## What you need to know and be able to do on the Midterm

Created 2/12/2000; revised 2/15/2000

This is a closed book, no notes, no calculators exam.

The material I describe below is quite narrowly targeted to specific topics in the textbook, with specific sections mentioned. However, all additional reading you do will help raise the quality of your answers, answer extra credit questions, get a higher score, and most importantly, it will help you learn more(!)

All topics on the Quiz #1 plus the material through Monday, February 14th can be on the Midterm.

There are two topics that will be definitely included: (1) Estimating complexity from numerical values and (2) the insert and remove maximum operations in heaps using the tree representation.

(1) Estimating the complexity of an algorithm from measured run times:

This can best be done by comparing the ratio of the complexity measures to the ratio of the run times for two or more values of N.

Consider two different algorithms run for various values of N:

For the first algorithm, we'll assume that it is run for N=1024 and N=2048, giving times t1024 = 10 msec and t2048=21 msec. The ratio of these times is approximately 2:1. Consider the complexity O(N2). The ratio of 20482 to 10242 is (2048/1024)2 = 22 = 4. So the 2:1 ratio of the times and the 4:1 ratio of the complexities are in serious disagreement. On the other hand, consider the complexity O(N). The ratio of these is (2048/1024), exactly 2:1. So complexity O(N) matches the observed times well.

The situation is more subtle for O(NlgN), which for modest changes in N looks essentially linear, O(N). But larger N ratios are adequate to show the difference. So consider another algorithm run for N = 128 = 27 and N = 4096 = 212. Assume that the run times are t128 = 10 msec and t4096 = 556 msec. The ratio of the N's is 32 and the ratio of the times is about 56, and these numbers are quite different. So let's try the ratio of complexities NlgN. This gives 4096(lg4096)/(128(lg128)) = 32 * 12 / 7 which is about 55 which is quite close to 56. So we can reasonably conclude that this second algorithm is O(NlgN).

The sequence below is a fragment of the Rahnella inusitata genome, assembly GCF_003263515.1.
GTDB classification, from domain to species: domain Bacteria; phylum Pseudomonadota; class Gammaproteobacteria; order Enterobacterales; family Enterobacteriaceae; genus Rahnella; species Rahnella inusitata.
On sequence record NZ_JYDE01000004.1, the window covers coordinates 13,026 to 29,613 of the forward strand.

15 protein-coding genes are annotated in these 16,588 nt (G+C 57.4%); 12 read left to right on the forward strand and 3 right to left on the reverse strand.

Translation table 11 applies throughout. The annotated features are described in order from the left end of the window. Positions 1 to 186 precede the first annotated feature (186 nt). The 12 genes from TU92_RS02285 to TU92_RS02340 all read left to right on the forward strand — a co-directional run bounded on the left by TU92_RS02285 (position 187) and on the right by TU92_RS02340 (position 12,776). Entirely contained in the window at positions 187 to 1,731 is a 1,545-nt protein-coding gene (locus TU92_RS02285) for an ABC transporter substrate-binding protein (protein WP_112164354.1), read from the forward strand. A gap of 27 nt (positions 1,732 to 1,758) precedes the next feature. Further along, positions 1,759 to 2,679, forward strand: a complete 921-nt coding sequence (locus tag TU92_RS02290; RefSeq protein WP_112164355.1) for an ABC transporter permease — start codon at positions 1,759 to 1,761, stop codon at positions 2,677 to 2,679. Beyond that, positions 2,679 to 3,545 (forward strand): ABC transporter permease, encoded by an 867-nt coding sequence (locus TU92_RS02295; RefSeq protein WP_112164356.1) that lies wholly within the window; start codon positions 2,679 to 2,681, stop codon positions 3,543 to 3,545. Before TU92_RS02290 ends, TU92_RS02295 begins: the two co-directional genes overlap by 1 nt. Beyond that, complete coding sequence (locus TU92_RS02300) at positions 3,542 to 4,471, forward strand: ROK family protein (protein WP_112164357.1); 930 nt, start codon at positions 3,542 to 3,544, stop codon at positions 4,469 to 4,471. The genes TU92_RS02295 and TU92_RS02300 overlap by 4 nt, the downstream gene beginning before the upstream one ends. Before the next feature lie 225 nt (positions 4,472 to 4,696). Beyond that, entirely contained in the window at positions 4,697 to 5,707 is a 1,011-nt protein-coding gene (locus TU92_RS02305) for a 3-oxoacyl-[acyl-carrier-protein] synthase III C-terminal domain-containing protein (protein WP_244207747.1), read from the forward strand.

We must be careful in all this to look at large values of N because the true complexity may not make itself evident for small values of N. Bottom line: Be prepared on the Midterm to do some estimation similar to calculations above

(2) Insert and remove maximum operations for heaps and the tree manipulations.

Excerpted from the Syllabus for Monday the 14th: "Reading due today: Skim through Sec. 9.1. Carefully read Secs. 9.2, 9.3 and 9.4. You should understand how to do the operations fixUp and fixDown and be able to do them on paper for the Midterm, how the tree changes as insert and remove maximum operations are done."

I will give you a tree to start with and you will be asked to insert two elements and restructure the tree each time to yield a correctly formed tree. The values at the nodes will be integers, rather than letters, to make the task easier. This operation involves placing the new element in the first open position, at the "end" of the tree, and then using the fixUp operations to readjust the tree.

Starting with the *original* tree, you will be asked to apply the remove maximum twice, again adjusting the tree so that it ends up with the correct structure and achieved by the correct sequence of operations. In this case the top element is removed, the last element is moved to the empty top position, and fixDown is used to move the element down until the tree structure is again correct.

I will be going over all this in class on Monday, when we discuss Priority Queues and Heapsort. Be there!

Other material to be covered with more detailed reading guide --

Chap. 2, Algorithmic Analysis: Pay special attention to using numerical values to estimate complexity. Know your powers of two and how to approximate numbers with them and how to estimate ratios. Realize that if N=26=64, then N2=212=4x210=4x1024= about 4000, and other such values and relations. Reading focus through Sec. 2.4 of Chap. 2.

You can do simple problems on your own by assuming a dependencies such as CN=a+bN and then trying to estimate the complexity from the numbers you generate for various Ns.

Adjacency graphs: Be sure you clearly understand the difference between the links in a graph, Fig. 3.14, and the links in the adjacency-list representation of the graph connectivity, Fig. 3.15.

Sorting: Be able to do an insertion sort on a small array by hand, showing the array as you process each additional element as the sort proceeds. I may give you the source code as a reminder, but don't count on it. Sections 6.1 and 6.3 of Chap. 6.

Also, be able to write out what a stable sort looks like for a set of records I give you, similar to Fig. 6.1 and what a non-stable sort would look like.

Quicksort: Be able to do a partition of an array by hand, showing which exchanges are made and showing that the result is properly partitioned and that one element is in its final position. Reading, Sec. 7.1 of Chap. 7.